"You don't see shrimp boaters driving now cars or having good
lookin' houses," remarked Captain De Cruz.
Going to Market.
The grayness of early dawn silhouetted the welcome tower of
Anastasia lighthouse above the horizon. Still followed by the gulls, the
Fortuna rounded the point near the sunken Old Spanish Lighthouse
(where today fishermen sometimes snag their lines), and was again on the
bosom of the swift Matanzas River. The homeward bound ship followed
the intricate channel of the San Sebastian, arriving at its deck before the
city had awakened. The Fortuna was moored, the deck hands throwing
the hemp loops about the bitts on the dock. Then the hatch covers were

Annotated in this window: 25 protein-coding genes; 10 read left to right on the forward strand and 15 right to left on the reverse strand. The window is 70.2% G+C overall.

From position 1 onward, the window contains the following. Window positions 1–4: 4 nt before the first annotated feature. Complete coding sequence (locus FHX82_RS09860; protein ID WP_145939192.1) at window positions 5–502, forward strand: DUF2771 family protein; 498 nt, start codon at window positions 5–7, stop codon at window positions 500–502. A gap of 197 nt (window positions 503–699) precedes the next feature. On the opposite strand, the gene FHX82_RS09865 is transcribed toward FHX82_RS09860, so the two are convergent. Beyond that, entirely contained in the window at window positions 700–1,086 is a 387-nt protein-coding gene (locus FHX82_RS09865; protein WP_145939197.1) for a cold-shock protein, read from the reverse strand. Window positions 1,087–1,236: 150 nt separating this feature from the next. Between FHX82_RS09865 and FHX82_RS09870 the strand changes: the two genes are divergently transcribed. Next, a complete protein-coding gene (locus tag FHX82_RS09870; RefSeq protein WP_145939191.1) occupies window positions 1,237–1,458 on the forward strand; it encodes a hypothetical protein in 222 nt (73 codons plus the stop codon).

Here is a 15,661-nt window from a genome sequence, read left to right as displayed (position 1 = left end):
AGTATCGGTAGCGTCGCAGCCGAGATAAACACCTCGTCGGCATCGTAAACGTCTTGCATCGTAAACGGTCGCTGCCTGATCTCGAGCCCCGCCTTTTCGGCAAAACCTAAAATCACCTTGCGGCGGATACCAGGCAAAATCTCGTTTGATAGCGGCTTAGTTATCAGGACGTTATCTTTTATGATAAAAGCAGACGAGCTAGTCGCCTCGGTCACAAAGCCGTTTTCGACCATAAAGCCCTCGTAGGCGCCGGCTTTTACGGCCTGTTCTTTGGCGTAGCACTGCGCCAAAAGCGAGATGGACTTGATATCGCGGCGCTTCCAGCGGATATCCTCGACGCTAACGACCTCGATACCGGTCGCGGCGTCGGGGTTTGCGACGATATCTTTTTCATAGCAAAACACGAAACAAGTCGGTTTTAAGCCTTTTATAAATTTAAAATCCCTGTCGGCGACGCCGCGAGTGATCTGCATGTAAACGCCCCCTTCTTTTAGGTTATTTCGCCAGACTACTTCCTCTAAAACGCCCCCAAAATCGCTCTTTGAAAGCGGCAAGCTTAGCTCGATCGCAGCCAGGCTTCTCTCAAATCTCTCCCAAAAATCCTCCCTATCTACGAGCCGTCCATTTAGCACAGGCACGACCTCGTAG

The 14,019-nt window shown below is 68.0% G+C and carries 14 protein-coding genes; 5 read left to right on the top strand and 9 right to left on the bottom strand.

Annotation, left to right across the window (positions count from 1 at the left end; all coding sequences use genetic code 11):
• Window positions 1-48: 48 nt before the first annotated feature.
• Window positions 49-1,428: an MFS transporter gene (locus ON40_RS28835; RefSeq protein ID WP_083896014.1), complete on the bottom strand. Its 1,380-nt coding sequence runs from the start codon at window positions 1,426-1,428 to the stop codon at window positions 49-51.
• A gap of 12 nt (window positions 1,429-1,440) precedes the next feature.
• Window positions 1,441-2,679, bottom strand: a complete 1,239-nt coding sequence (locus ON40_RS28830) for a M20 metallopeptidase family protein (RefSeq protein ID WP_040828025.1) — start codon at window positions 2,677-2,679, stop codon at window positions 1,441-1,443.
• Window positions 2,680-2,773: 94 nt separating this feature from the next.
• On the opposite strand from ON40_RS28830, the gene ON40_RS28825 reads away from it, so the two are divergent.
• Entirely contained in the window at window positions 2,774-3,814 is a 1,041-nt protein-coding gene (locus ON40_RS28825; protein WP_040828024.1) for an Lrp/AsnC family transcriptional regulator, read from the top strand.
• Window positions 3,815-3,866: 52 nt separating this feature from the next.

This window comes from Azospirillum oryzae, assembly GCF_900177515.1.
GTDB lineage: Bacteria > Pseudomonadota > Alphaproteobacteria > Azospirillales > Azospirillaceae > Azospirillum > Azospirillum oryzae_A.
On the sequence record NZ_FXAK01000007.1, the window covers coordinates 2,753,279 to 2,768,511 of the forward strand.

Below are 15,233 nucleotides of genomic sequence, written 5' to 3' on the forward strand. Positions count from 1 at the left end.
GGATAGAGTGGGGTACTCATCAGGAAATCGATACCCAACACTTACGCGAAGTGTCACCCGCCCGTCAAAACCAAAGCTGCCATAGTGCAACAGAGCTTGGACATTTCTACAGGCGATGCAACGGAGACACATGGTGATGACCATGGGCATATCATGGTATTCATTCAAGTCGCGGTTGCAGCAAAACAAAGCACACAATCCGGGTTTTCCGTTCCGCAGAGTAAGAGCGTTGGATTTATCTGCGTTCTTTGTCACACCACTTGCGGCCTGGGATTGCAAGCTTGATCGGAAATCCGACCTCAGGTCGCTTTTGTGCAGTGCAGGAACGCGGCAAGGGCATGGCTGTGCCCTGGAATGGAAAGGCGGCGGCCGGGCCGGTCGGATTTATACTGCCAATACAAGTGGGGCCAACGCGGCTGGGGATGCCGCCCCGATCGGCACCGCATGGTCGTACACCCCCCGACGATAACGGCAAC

thrown back and Sam and Arnold busied themselves passing up the brine
dripping baskets. Once off the dock and into the wholesale market, the
shrimp are moved to consumers by fast freight in refrigerated cars, or by
trucks colorfully painted with scenes form Old St. Augustine. Soon the
bulk of the catch is speeding northward to the sea-food hungry of the
great cities along the Atlantic seaboard and westward through the Blue
Ridge and over the Alleghenies.
Shrimp fishing, as we knew it today, originated about 1913 in
Fernandina, Florida, when old Captain Billy Corkum, New England
fisherman, coasted the peninsula in a vain hunt for bluefish. At that
time, shrimp fishing was confined to seining inland waterways